Watch the whole thing HERE!
Posts Tagged ‘Beyond the Lights’
Watch the whole thing HERE!
Hollywood is in the habit of remaking everything these days, relying on brand recognition to sell their movies, so it’s hard to understand why this remake of “The Bodyguard” is called “Beyond the Lights.” Sure, the character names are different, it was written by different people, Kevin Costner is nowhere to be seen and it’s an “original” story but a sense of déjà vu hangs heavy over the movie’s every frame.
When we first meet Noni Jean she’s a young girl with a set of pipes to revival any American Idol contestant. Her mother and manager—her momanger—Macy Jean (Minnie Driver) is a determined presence with her eye set on superstardom for her daughter. Cut to a few years later, Noni (Gugu Mbatha-Raw) is now a hip hop star à la Rihanna. She’s on the cusp of fame, has a rapper boyfriend and a record about to come out that is guaranteed to be a hit. One night, just days before a big performance at the Billboard Awards, the pressure gets to be too much and Noni tries to jump off the balcony of her hotel room. She is rescued by Kaz (Nate Parker), a handsome police officer working on her security detail who grabs her hand just as she is about to tumble in to the tabloid headlines.
A romance blossoms between the two, despite the protests of their parents. Kaz’s father (Danny Glover), a retired police officer is grooming his charismatic son for a career in politics while Macy Jean simply wants sever any ties to the suicide story. Noni and Kaz, however, have a special bond, one born out of an understanding of what it’s like to have pushy parents and wanting to do your own thing.
Director Gina Prince-Bythewood trowels the melodrama on thick in this sensationalistic show-biz fable but that doesn’t stop her from commenting on the downside of notoriety in a way that hasn’t been done since “A Star Is Born” chronicled the decline of singer John Norman Howard (Kris Kristofferson). It’s an occasionally scorching look at the world of fame, but defaults to soap opera theatrics to keep the plot moving forward.
None of this would register if Gugu Mbatha-Raw and Nate Parker weren’t such compelling performers. Mbatha-Raw wowed in last year’s “Belle” and shines here playing both sides of Noni’s personality, the onstage diva and conflicted offstage woman. If anyone sees “Beyond the Lights” a star may be born. Her chemistry with Parker is undeniable and together they overcome the film’s unnecessary plot theatrics.
Richard: Mark, looking around at the press today in the lobby of the Inter Continental, the host hotel for the media, put me in the mind of an episode of The Walking Dead. Everyone is beat and there are still a few days to go, movies to see and celebrities to be coddled and interviewed. The end, howeVER, is in sight and to me right now it looks like a big glowing orb. A delicious orb of made of cookie dough and beer. How’s it going for you?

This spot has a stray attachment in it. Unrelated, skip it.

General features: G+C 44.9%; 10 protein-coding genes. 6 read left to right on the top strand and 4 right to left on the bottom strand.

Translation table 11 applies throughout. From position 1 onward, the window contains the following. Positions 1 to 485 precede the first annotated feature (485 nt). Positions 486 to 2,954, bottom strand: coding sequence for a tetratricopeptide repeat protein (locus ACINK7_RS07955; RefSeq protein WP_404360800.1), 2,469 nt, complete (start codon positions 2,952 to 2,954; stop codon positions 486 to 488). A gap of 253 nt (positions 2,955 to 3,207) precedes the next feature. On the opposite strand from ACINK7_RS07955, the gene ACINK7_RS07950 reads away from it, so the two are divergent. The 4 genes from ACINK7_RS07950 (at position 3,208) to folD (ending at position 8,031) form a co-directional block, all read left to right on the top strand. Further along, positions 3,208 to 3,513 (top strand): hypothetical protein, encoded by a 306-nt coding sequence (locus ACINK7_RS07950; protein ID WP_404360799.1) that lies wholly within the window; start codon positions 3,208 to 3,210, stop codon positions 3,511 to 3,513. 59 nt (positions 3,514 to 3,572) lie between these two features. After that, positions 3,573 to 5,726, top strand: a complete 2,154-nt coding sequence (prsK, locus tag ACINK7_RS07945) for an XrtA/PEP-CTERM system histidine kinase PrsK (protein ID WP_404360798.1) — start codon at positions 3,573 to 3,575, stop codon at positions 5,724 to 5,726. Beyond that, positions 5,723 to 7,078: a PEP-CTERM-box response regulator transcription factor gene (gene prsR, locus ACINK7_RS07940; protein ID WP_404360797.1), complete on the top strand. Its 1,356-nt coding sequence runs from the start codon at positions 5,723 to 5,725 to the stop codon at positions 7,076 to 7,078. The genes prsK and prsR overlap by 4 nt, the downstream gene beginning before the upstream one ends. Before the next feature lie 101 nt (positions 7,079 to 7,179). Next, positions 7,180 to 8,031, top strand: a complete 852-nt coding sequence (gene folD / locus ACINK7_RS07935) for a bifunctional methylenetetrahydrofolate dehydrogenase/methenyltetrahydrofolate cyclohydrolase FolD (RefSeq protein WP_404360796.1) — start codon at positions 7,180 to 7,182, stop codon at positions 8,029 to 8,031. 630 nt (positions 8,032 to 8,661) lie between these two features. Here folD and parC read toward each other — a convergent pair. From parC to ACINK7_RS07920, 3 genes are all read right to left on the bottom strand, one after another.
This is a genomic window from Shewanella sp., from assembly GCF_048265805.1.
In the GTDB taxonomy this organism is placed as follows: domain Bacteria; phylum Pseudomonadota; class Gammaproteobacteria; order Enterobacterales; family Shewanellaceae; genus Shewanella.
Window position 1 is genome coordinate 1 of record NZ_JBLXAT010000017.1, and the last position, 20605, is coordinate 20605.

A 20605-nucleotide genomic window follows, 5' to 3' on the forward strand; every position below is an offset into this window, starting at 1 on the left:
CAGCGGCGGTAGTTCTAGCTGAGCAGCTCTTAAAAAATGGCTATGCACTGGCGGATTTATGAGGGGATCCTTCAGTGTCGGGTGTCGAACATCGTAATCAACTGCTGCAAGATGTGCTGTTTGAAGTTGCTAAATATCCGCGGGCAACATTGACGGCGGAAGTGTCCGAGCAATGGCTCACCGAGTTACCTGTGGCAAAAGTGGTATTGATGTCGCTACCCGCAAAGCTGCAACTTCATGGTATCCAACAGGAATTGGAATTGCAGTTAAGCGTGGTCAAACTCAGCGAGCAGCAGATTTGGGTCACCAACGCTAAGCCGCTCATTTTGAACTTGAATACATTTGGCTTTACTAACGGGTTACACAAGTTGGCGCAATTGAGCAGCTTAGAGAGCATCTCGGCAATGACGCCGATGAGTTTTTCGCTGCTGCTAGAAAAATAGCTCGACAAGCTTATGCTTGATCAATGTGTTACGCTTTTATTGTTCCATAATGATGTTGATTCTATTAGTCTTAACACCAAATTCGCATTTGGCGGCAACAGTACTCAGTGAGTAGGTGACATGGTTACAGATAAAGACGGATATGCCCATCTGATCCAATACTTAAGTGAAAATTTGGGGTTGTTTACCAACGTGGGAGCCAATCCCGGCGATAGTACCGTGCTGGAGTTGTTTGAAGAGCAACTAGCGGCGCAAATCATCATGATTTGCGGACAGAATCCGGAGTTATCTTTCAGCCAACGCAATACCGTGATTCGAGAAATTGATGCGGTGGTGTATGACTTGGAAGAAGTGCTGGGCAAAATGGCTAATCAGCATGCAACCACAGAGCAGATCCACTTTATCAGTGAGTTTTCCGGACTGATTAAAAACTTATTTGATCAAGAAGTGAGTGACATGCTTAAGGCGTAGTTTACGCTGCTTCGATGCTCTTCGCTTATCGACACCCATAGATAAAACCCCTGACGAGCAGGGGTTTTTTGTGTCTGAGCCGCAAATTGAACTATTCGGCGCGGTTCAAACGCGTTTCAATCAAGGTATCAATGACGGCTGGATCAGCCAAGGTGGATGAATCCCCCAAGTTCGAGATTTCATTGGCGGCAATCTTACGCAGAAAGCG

Mark: Day 8 of the hostage crisis and no signs of release, Richard. Haven’t eaten a proper meal since TIFF started. Very little sleep. No contact with my family. They’ve turned me into a broken man and I’m ready to talk, to name names and talk about where the gems are. And there have been some real gems in the festival so far. Any faves, my friend?
RC: Reese Witherspoon had a couple of movies at the festival. The Good Lie is a Blind Side-esque story of a social worker who helps three Sudanese Lost Boys find work in America and reunite with their sister. It got a standing ovation at the gala BEFORE the stars came out. Pretty rare for a credit roll to bring people to their feet. She’s also in Wild, the story of a troubled woman who hikes 1100 miles on the Pacific Crest Trail. Filled with happiness, pain, sorrow and more melancholy than a Patsy Cline ballad, it feels like a life on parade. Like puzzle pieces the snippets piece together to eventually form a whole. And it’s funny too. I’m still laughing about the “lady hobo” scene.
MB: I found Beyond the Lights to be a terrible movie-fraudulent and packaged, with bad concert footage in place of plot and character development. It’s the story of a Beyonce-type diva who finds her true self, but I’ve never seen the journey to authenticity portrayed with such little authenticity. Yet in this bad movie-and I mean Showgirls bad-movie, there are the two leads transcending the material at each moment. Gugu Mbatha-Raw fills the screen with her electric presence, and Nate Parker as her Bodyguard redux cop boyfriend delivers an impressively restrained performance.
RC: I’d put Jack O’Connell in the stars to watch category. Every year there is someone to look out for. A few years ago Michael Fassbinder became a big star after his portrayal of hunger striker Bobby Sands helped make Hunger one of the big hits of the festival. In 71 O’Connell plays a rookie British soldier lost in an IRA controlled part of Belfast at the height of “The Troubles.” It’s a break out, and is a nice sedt up to his next movie, the Angelina Jolie directed war-drama Unbroken based on the life of WWII POW and Olympic distance runner Louis Zamperini. I also think Bang Bang Baby’s Jane Levy could break big after TIFF this year.
MB: I’d put Julia Sarah Stone in that category too. The lead in Wet Bum, she brings a wide-eyed innocence and slow burn to the coming of age picture. The movie meant something extra to me because I, too, came from a family that owned nursing homes. The movie is slight, though, and not a lot happens in it, which is why it’s so important we identify with the young girl. Unfortunate title, though, and I think you may get websites you’re not looking for when you google it.